“Hang on, Mr. Norman!” yelled the boy.
The earth crumpled and we dropped and fell beneath the earth. The top of the world shut down above us, and an acrid smoke rose from a light shining far below. Sweat poured from my face and evaporated instantly on the bird’s black head.
“Don’t look down!” screamed the thin girl, so I did and glimpsed pools of bubbling magma so bright I rammed my hand over my eyes.
The bird kept running, inside what appeared to be a humungus cavern lit dimly by the lava flow. I remembered Dad telling me Mount Usakam was a dormant volcano, but from this ride it appeared active as hell.
“Stay on the beak!” yelled the girl with the shaved head.
I watched her dive off the bird’s wide black wings and plummet towards the molten rock. The bird raised its beak and pushed my torso through an opening in the cavern roof, which snapped closed behind me. I stood beside a cracked wooden chair in a musty wallpapered bedroom. Dust covered photos of John and Dorothy Lillace lay beside a damp smelling blue and pink bed, the top being pink, the sides navy like a boy’s first sweater.
The thin girl and the boy stood beside me.
“Cassandra’s gone into the mountain,” said the girl. “The rocks were calling.”
Her pupils glowed like red-hot coals.
“Are Dorothy and John ever going to finish their game of scrabble?” was all I could say, as I stared at a wedding picture from what could be a millennia ago.
“They might be there a very long while,” said the boy. “Time moves on for those who pay their way, but for those who default, well, I can’t say.”
“They made a lot of money selling gravel off this mountain,” the thin girl chimed in. “And what did they replace it with? This lousy mobile home.”
“Where do I fit in?” I asked.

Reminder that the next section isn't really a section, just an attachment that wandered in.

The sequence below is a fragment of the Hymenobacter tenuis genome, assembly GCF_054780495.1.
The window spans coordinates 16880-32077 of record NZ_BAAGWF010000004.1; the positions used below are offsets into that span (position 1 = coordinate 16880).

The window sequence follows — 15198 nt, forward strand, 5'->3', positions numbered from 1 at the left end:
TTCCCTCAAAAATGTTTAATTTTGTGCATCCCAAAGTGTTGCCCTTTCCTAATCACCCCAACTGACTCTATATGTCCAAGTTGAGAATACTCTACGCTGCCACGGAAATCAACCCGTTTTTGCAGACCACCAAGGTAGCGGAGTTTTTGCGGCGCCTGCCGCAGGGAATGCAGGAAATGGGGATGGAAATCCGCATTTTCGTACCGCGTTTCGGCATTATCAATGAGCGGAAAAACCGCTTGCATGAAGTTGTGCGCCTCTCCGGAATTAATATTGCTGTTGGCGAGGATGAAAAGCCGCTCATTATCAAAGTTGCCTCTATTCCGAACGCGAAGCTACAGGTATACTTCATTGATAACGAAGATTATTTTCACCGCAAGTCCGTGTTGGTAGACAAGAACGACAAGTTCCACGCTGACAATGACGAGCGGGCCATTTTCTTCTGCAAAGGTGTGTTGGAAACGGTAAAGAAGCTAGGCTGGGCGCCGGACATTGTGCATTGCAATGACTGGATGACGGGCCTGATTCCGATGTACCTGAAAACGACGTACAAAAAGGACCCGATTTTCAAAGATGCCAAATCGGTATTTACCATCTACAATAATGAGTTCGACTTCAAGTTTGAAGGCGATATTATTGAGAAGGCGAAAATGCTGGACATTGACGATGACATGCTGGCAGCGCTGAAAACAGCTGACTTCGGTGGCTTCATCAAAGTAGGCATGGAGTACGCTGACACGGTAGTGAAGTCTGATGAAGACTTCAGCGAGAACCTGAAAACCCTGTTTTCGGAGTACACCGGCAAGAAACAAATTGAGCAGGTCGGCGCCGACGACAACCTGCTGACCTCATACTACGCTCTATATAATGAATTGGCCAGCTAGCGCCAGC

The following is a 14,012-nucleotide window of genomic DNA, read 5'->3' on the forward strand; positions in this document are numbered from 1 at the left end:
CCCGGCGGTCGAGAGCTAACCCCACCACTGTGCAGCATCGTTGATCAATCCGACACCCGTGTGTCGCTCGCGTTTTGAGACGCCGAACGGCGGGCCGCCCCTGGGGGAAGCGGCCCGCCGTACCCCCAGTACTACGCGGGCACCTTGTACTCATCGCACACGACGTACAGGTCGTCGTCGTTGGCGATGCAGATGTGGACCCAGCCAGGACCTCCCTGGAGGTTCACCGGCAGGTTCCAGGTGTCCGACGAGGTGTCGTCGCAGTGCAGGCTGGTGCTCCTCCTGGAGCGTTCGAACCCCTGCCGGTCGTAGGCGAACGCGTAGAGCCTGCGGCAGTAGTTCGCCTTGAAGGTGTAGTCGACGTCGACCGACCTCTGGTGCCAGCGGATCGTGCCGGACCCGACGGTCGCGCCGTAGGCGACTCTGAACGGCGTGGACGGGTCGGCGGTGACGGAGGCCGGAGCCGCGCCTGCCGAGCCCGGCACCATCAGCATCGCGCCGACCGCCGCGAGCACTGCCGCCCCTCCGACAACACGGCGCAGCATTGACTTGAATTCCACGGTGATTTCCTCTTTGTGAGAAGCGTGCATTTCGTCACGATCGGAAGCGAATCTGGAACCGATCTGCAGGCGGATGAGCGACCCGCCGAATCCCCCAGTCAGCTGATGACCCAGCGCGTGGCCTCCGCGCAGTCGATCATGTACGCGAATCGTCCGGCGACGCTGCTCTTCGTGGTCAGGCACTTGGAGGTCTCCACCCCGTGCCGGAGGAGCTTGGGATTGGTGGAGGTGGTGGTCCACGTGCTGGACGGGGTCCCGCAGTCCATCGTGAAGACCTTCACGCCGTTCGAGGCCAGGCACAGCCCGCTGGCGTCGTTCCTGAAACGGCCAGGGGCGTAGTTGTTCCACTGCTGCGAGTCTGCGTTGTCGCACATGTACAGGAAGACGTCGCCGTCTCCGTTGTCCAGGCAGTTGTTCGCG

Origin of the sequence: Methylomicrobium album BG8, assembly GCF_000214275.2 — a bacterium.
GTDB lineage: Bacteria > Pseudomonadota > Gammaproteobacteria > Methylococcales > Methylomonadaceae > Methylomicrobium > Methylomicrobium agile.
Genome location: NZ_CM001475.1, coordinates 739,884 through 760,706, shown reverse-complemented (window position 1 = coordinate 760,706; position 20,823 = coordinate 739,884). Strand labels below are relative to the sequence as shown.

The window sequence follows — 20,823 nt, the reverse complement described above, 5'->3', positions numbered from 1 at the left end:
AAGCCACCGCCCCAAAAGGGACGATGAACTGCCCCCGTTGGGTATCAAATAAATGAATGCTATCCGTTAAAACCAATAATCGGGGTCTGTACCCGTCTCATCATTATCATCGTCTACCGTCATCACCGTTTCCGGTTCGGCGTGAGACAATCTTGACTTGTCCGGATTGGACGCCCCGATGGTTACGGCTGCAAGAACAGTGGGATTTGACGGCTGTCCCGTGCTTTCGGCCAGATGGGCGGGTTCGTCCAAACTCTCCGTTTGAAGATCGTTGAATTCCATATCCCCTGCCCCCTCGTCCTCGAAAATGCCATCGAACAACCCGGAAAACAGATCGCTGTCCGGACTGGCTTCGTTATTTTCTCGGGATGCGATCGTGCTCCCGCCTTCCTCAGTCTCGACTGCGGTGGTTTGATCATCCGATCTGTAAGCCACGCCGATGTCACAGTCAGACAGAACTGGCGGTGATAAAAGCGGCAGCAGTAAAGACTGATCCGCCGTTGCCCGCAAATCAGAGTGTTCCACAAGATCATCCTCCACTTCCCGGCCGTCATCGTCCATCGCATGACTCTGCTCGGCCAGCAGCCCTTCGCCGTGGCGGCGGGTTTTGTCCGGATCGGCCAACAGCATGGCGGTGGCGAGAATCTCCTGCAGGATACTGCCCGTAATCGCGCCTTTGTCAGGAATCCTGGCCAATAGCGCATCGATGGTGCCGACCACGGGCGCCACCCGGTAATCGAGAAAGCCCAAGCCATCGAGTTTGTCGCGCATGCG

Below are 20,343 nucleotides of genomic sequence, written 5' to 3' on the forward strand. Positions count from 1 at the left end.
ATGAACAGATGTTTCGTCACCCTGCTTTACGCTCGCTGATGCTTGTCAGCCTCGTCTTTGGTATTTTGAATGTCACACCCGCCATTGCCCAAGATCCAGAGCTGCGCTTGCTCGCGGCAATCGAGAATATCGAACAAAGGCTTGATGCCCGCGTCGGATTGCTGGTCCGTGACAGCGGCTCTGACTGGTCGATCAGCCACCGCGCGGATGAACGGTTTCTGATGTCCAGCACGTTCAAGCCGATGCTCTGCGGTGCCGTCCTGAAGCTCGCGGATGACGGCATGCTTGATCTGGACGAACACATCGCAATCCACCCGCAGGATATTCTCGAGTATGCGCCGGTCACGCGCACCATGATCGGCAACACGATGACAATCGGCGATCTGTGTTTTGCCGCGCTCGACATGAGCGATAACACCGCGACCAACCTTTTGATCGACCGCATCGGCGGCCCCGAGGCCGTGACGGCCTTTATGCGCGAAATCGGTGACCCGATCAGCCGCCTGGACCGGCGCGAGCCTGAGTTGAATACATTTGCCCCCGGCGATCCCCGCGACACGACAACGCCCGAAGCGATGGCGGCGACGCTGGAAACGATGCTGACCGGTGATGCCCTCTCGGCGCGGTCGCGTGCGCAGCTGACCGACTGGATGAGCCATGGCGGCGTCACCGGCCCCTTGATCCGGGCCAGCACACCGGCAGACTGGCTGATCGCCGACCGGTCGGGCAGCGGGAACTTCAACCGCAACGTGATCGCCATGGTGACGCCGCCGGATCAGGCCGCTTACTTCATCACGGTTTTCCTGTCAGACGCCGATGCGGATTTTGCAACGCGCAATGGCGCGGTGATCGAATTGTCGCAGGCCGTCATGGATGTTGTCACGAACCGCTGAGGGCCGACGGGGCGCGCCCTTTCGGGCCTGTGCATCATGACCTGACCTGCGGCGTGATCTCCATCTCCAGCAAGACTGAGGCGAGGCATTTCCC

“You are part of our world now,” the boy said. “You live under Mount Usakam.”
“It looks like the real world to me,” I said, staring out at the dawn and the day rising in the East.
“It’ll always look like the real world,” the thin girl said. “But it’s not the same world.”
“Well,” I said, “Everything changes. It’s never the same world.”
The girl shook her head.
“Our giant cockatoo saved you from time paralysis,” she told me. “Thanks to your suet generosity.”
“The fact you had no fear impressed our mighty toucan,” the boy added. “You climbed right up onto its beak.”
I saw a figure up on the gravel hill, pushing a large rock towards the peak.
“That looks like my dad,” I said.
“It is your dad,” the girl told me. “He’s hard at work under Mount Usakam.”
“I thought he was in the senior’s residence.”
“That is in the world above,” the girl laughed and pulled on the bottom of her yellow T shirt on which I could vaguely perceive a likeness of the “cockatoo.”
“Well, is there part of me that’s still in this “world above,” talking numerology with the Lillaces?”
“I don’t think you want to find out,” said the boy.
“What doesn’t move in time disappears in time,” the girl added.
I noticed both the kids wore packsacks.
“We’re off to school now,” they said. “We’ll be back round four.”
“I know where you’re going,” I said. “To the center of the earth like Cassandra.”
“I guess you’ve got our number,” the girl waved, as the two slipped out the front door.
I didn’t check to see where they went. I rummaged in the Lillace’s cupboards. I discovered some expired beef jerky, then tried to follow the figure who resembled Dad, but he’d disappeared into the bush at the top of the gravel pit.
I spent a while looking for the bird, just to be on the safe side, then wandered down the road to Dad’s house. The garden looked good, plenty of raspberries. I knocked on the door for politeness’ sake, and no-one answered. I went in. I half-expected the Lillaces to still be there, playing scrabble.
“Who’s winning the game?” I shouted.
All stayed silent. In the living room, I upturned a very old teapot that contained no water and a few remnants of a dry brown material. I heard a snuffling sound from my bedroom, then a banging from behind the door. I opened it with a flourish, and my dog Fanto jumped into my arms.
“All’s well,” I said. “I remember I put you in here last night. You must be hungry.”
Fanto jumped on the table and licked up what was on it while I rummaged the deep freeze to find her a better snack. She hadn’t changed a whisker.
Even if I existed beneath the mountain only to serve child demons, I could still take my fiendish dog for a walk. I decided to go out while it was still light, before the owls awakened under the huge dome above, that apparently was no longer the sky.
Harrison Kim lives and writes out of Victoria, Canada. He grew up near a giant gravel pit, beneath which came volcanic rumblings. Stories appear in The Horror Zine, Bewildering Stories, Blue Lake Review, and others.